Re-Joining The JMT…
Our day of luxury at VVR seemed to be over far too soon, but having recharged the batteries it was time to put the trail shoes back on, reload the backpacks and rejoin the JMT.
It was our longest day yet, having to contend with a 9 mile hike up Bear Creek before even setting foot back on the John Muir Trail. But we did it with blue skies and glorious sunshine – and not a hint of the rain we had seen on Day 11. But more importantly, did we see a bear?
Back to our home from home – the tent – after leaving Vermilion Valley Resort.
Day 13 – Bear Creek Cut-Off to Rosemarie Meadow (13.4 miles) – Wednesday 10th September 2014 – ‘Bear Hopes At Bear Creek’
Rather than keeping you in suspense, in short, the answer is no. We didn’t see any bears at Bear Creek, despite us hoping we might glimpse the sow and her cubs, whom the owner at VVR had told us about. We’re always on the look-out for footprints or any evidence that a bear has been in the vicinity, but on today’s trail all that we saw were plenty of giant pine cones and lots of lizards. Not exactly in the same league as a bear!
We chose to get back on the JMT via Bear Creek instead of taking the more strenuous uphill route over Bear Ridge.
Heading back into the mountains blanketed in a dense covering of trees.
We spotted lots of lizards on today’s trail to add to our ‘wildlife tally’.
We’re not kidding – some pine cones were literally the size of a head!
Despite our chosen route going uphill all the way, it was a much gentler incline as opposed to tackling Bear Ridge, the alternative, and we had a lovely walk along Bear Creek (even though we didn’t realise it would be 9 miles before we rejoined the JMT). We passed a number of crystal clear pools along the way that in the hot midday sun looked perfectly inviting for a swim. But as we still had a long way to go, we resisted the urge to jump in!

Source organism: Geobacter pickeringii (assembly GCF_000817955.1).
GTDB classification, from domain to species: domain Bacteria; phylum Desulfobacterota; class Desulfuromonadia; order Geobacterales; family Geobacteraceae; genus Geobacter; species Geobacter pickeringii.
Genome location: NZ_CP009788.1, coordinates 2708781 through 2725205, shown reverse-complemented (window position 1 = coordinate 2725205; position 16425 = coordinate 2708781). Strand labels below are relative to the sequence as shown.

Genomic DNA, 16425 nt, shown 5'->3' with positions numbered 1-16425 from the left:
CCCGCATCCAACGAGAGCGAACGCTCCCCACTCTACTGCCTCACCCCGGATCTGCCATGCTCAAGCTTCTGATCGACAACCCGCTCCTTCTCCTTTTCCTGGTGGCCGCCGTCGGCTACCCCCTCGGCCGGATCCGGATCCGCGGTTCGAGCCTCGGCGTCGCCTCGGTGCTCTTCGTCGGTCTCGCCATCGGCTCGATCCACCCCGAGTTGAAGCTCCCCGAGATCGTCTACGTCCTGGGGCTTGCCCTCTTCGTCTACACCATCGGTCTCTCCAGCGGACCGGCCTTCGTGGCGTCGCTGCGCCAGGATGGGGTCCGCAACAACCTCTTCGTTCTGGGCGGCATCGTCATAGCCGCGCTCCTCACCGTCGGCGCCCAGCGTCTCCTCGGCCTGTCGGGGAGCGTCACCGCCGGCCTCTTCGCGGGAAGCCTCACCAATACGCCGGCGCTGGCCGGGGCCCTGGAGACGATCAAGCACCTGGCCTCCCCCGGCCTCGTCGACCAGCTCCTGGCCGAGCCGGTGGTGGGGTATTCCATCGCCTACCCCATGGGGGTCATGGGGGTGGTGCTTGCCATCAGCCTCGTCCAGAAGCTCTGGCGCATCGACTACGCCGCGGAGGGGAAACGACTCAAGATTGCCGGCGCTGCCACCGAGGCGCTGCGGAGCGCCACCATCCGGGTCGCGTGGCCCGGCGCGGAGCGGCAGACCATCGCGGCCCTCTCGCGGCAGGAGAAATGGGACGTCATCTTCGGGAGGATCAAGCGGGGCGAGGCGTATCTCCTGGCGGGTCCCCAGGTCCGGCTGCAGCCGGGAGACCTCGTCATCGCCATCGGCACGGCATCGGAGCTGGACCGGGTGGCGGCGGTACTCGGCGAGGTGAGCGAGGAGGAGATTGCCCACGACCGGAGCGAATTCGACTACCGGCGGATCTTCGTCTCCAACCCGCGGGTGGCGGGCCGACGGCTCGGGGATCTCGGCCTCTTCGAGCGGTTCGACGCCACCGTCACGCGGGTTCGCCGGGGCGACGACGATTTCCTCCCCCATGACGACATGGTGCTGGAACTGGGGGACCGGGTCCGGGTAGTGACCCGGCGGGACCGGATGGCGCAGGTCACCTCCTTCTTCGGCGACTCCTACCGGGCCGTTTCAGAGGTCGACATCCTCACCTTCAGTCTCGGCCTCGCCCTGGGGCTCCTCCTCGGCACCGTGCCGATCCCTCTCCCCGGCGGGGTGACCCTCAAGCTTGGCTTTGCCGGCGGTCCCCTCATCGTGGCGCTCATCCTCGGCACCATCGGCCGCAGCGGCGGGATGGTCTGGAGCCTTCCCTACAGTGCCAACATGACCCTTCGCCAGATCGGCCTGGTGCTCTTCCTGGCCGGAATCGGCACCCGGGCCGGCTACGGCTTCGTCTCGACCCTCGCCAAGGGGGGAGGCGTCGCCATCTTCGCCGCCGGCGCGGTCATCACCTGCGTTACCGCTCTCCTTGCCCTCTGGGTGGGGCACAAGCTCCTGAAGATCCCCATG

Ponderosa Pines towered above us.
We walked alongside Bear Creek for most of the day.
I felt like a small insignificance in the great scheme of things.
The crystal clear water looked so inviting.
Crossing the creek and resisting the urge to bathe the feet for a while!
Despite the shade from the trees, it was a hot day for hiking 13 miles.
It wasn’t until mid-afternoon that we saw anyone else on the trail today. And rather uncannily the first people we saw happened to be a trio of Brits! They had first hiked the JMT 10 years ago and assured us that after we complete it, we’ll want to do it all over again. I don’t know about that – I just want to make sure that we make it to the top of Mount Whitney the first time, never mind about planning a repeat performance (yet!) Later in the day, we also saw a German couple hiking the JMT in the opposite direction to us. So far on the trail we haven’t seen a vast mix of nationalities. The majority of hikers have been American (many from the state of California, so the JMT is practically on their doorstep!) We’ve seen a fair number of Europeans, including Brits like ourselves, but the other overwhelming nationality on the trail are Japanese. We didn’t realise Japanese are big hikers! Great stuff, we’re all about meeting new people and finding out about their experiences of the JMT!
Having already made it over Silver Pass, Selden Pass was our next big hurdle, which we would tackle the following day.
Our aim for the day was to reach Marie Lake to set up camp, but it had been such a long, hot day and we had just about ran out of water that it seemed a bit too ambitious for us to get there before dark. So alternatively, we stopped just before the Lou Beverly Trail junction near to Rosemarie Meadow and found a pre-used camping spot there on which to pitch our tent. It was also fairly close to the creek so we could do the all-important job of filtering some drinking water.
Surrounded by nature’s giants.
It was a long day and we were more than ready to down the backpacks and find a camp spot.
We needed to filter water for drinking and cooking, so decided to set up camp a few miles short of Marie Lake.
We were both shattered, but had we known how spectacular Marie Lake is, (having discovered it the following morning) I’m sure we would almost certainly have tried to push on and get there for sunset. I guess that will be a guaranteed camp spot for us if there is a second time round!
Our camp spot near to Rosemarie Meadow.
I cannot emphasise enough that Marie Lake is well worth a visit. It’s simply stunning and in my opinion the best out of all the lakes we have seen so far. (So make a note of it and make sure it’s on your list of must-see places to camp along the JMT. You will not be disappointed!)
More of that to come in our next post!